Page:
Rule #1: Avoid one-point perspective if at all possible. Some times this isn’t possible. For instance, the design document may require that the player see two doors on opposite walls. One way to solve this problem is to imply a door by rendering a shadow of the doorframe on the ground. Another solution would be to simply cheat the wall toward the camera more, which won’t make the room rectangular but at least it will make it more interesting.
Rule #2: Frame your composition by placing objects in the foreground. This will draw the eye toward the focal point of the action. Most of the time these objects should be darker or more out of focus than the middle ground elements. This is a hard one for me to follow sometimes, because I like to put a lot of detail and rendering time into objects in the foreground. But it is better for the overall look of the piece. These elements are there only for support, not as the main focus. This point leads to..
Rule #3: Use extreme values and contrast to draw the eye to toward the focal point of the action. This will highlight the area in the room that is most important for the player. You don’t want to create an unintentional puzzle out of a visually confusing background. Or, maybe you do, if you’ve run out of puzzle ideas. For example, if the player needs to talk to a shop keeper, don’t use your whitest white or darkest black in far corners of the room. Use them near the counter where he is going to be standing. That way it will say "The action is going to take place here, not over by the stove."
Rule #4: Use contrasting and varied shapes in background compositions. Various shapes next to each other at odd angles is more interesting than like shapes all in a row. For example, place big fat clouds behind long thin clouds, which is what I chose to do in Curse of Monkey Island. Or you could put a short squat bush next to a long curvy palm tree. This principle applies to character design as well. Varying shapes of your characters helps distinguish them from each other and define personality.
Rule #5: Define the shapes of your objects by positioning them in front of one another, posing them to create positive and negative space and then, when rendering them, use contrasting shades to distinguish one from the other. For instance, put part of a table in front of chair or put a barrel slightly in front of a stucco archway. The shape of the chair is more interesting if a contrasting shape is cutting into it. If the curve of the arch is interrupted by the shape of the barrel, that too is more interesting. This is what my art teachers called tangents. But be aware of and avoid bad tangents at all costs. They happen when shapes share the same line or when two separate shapes touch each other on that same line. Bad tangents can make the information in the shapes confusing and unattractive. They are all over the place, so be careful. I am notorious for them. Larry was so good at spotting them in my compositions that I sometimes called him the tangent detector. Photoshop is great for fixing them.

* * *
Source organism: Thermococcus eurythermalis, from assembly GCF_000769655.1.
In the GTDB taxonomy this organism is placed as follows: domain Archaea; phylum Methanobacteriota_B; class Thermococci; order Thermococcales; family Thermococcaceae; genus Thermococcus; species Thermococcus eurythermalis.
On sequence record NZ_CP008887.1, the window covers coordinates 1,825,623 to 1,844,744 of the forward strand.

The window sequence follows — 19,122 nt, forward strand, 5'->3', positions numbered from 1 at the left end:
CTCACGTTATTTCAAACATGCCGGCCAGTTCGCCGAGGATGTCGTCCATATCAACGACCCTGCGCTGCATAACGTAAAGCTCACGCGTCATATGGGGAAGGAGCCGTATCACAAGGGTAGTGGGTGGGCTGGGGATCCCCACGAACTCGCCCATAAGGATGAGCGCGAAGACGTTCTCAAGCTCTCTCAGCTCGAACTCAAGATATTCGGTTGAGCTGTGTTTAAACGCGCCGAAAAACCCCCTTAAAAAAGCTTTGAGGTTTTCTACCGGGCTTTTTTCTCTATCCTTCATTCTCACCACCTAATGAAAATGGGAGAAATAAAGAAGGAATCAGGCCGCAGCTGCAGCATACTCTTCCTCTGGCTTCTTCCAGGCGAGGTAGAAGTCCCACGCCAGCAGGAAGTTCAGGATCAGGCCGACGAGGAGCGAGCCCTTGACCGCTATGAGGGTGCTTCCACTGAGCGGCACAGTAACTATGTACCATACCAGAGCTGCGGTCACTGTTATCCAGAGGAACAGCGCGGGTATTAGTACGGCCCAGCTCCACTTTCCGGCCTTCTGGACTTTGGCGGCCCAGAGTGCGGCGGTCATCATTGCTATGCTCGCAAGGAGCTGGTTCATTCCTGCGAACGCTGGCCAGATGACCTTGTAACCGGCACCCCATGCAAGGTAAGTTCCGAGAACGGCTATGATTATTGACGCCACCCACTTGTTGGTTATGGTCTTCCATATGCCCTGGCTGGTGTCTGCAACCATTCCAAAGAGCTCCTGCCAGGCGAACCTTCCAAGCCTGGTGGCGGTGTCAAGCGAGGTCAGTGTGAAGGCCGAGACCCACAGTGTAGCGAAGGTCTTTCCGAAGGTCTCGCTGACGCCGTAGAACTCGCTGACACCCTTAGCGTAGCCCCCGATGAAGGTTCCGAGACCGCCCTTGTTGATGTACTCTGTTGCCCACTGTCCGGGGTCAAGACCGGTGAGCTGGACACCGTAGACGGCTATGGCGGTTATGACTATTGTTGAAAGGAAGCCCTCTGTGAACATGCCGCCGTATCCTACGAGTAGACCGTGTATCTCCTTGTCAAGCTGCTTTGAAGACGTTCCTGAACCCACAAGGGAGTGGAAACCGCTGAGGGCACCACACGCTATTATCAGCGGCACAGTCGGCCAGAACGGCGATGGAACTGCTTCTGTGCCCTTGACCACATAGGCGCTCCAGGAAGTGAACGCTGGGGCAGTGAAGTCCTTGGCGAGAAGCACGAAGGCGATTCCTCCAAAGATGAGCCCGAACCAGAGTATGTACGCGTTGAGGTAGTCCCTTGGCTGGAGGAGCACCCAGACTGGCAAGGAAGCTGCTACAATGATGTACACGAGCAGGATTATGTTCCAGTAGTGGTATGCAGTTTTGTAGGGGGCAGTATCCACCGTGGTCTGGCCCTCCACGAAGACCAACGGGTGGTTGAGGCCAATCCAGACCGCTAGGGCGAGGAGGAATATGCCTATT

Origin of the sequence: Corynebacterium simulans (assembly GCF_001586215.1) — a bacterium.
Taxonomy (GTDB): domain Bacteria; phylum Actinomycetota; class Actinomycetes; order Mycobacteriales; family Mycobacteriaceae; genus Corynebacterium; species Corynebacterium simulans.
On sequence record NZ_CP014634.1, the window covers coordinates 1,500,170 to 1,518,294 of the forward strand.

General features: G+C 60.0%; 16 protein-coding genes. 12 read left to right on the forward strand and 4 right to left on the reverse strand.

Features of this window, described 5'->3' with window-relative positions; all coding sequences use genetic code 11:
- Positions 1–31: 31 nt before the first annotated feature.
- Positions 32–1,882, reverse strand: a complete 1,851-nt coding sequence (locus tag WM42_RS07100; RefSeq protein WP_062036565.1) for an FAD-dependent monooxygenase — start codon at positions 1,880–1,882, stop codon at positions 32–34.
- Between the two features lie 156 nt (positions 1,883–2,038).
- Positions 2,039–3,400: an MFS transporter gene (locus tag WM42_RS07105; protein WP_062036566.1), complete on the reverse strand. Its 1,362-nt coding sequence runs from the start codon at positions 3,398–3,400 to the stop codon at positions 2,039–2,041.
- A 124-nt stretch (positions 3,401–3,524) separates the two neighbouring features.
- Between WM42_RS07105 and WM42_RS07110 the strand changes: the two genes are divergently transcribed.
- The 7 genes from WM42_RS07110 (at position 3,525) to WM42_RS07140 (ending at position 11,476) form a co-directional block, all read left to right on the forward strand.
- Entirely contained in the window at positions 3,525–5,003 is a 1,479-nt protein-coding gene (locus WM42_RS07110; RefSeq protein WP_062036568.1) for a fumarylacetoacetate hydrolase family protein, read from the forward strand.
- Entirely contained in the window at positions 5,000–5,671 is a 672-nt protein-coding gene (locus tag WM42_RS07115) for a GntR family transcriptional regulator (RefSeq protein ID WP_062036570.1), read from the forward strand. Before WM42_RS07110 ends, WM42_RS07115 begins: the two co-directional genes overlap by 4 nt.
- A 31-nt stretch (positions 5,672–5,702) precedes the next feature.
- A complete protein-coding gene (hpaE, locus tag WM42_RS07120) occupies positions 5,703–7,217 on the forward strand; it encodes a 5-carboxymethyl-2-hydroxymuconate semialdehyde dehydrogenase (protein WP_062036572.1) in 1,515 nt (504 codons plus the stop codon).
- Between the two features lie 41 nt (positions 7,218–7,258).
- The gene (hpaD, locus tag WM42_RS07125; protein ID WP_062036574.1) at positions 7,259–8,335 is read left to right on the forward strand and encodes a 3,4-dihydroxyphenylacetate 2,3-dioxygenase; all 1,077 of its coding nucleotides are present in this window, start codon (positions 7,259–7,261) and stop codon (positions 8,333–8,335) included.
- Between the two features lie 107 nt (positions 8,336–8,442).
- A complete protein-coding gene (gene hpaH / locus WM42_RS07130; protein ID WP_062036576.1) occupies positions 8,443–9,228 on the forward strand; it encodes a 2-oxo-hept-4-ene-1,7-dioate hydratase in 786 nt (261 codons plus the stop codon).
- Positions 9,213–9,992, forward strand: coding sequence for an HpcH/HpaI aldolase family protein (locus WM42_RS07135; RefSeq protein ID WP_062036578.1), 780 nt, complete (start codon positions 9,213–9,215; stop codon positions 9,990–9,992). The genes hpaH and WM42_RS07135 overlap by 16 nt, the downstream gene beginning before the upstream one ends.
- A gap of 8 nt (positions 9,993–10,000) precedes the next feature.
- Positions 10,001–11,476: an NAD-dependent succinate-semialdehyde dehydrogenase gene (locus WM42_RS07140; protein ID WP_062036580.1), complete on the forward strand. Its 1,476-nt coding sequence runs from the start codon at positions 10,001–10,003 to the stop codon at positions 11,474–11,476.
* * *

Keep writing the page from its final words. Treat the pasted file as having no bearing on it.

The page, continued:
Rule #6: Stay away from even balance in your shapes and overall composition. For example, if one were drawing a crate and wanted to make it interesting, turning the crate three quarters so that one side was showing more than the other is more interesting than seeing both sides evenly.
I knew if I stuck to these six basic rules when doing the art for the game it should look pretty good, and hopefully professional. I have to give credit to Larry for not letting me settle for just pretty good. He wanted to put style into the game to enhance the player’s experience.